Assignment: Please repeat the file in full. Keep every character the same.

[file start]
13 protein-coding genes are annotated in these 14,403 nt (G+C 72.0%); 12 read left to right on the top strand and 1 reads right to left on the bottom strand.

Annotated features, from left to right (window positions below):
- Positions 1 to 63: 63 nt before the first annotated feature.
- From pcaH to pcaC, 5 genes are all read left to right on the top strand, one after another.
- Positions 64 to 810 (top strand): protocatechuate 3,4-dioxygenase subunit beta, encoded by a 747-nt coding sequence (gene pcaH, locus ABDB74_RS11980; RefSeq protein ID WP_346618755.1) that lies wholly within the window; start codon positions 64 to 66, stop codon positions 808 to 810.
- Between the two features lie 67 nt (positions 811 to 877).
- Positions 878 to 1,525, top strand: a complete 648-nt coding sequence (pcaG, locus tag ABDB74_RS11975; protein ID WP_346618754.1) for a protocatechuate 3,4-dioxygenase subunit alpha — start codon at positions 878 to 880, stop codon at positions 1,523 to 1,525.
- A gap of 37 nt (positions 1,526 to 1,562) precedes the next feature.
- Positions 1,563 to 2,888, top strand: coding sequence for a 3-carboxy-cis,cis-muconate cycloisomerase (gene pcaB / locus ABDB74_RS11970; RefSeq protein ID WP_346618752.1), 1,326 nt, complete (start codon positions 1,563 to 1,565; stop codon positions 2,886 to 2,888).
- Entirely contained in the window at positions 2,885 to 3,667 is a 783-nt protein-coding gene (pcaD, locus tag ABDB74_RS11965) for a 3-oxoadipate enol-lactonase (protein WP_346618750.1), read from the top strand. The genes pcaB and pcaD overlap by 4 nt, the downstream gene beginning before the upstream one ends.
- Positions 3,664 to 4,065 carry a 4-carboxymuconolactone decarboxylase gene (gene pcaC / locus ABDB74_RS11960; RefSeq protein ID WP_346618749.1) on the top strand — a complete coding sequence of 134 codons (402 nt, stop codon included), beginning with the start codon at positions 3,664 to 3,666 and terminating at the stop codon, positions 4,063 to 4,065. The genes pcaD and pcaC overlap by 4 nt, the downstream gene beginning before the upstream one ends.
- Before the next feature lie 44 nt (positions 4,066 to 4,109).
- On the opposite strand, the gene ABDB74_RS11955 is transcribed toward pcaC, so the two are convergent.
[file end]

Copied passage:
13 protein-coding genes are annotated in these 14,403 nt (G+C 72.0%); 12 read left to right on the top strand and 1 reads right to left on the bottom strand.

Annotated features, from left to right (window positions below):
- Positions 1 to 63: 63 nt before the first annotated feature.
- From pcaH to pcaC, 5 genes are all read left to right on the top strand, one after another.
- Positions 64 to 810 (top strand): protocatechuate 3,4-dioxygenase subunit beta, encoded by a 747-nt coding sequence (gene pcaH, locus ABDB74_RS11980; RefSeq protein ID WP_346618755.1) that lies wholly within the window; start codon positions 64 to 66, stop codon positions 808 to 810.
- Between the two features lie 67 nt (positions 811 to 877).
- Positions 878 to 1,525, top strand: a complete 648-nt coding sequence (pcaG, locus tag ABDB74_RS11975; protein ID WP_346618754.1) for a protocatechuate 3,4-dioxygenase subunit alpha — start codon at positions 878 to 880, stop codon at positions 1,523 to 1,525.
- A gap of 37 nt (positions 1,526 to 1,562) precedes the next feature.
- Positions 1,563 to 2,888, top strand: coding sequence for a 3-carboxy-cis,cis-muconate cycloisomerase (gene pcaB / locus ABDB74_RS11970; RefSeq protein ID WP_346618752.1), 1,326 nt, complete (start codon positions 1,563 to 1,565; stop codon positions 2,886 to 2,888).
- Entirely contained in the window at positions 2,885 to 3,667 is a 783-nt protein-coding gene (pcaD, locus tag ABDB74_RS11965) for a 3-oxoadipate enol-lactonase (protein WP_346618750.1), read from the top strand. The genes pcaB and pcaD overlap by 4 nt, the downstream gene beginning before the upstream one ends.
- Positions 3,664 to 4,065 carry a 4-carboxymuconolactone decarboxylase gene (gene pcaC / locus ABDB74_RS11960; RefSeq protein ID WP_346618749.1) on the top strand — a complete coding sequence of 134 codons (402 nt, stop codon included), beginning with the start codon at positions 3,664 to 3,666 and terminating at the stop codon, positions 4,063 to 4,065. The genes pcaD and pcaC overlap by 4 nt, the downstream gene beginning before the upstream one ends.
- Before the next feature lie 44 nt (positions 4,066 to 4,109).
- On the opposite strand, the gene ABDB74_RS11955 is transcribed toward pcaC, so the two are convergent.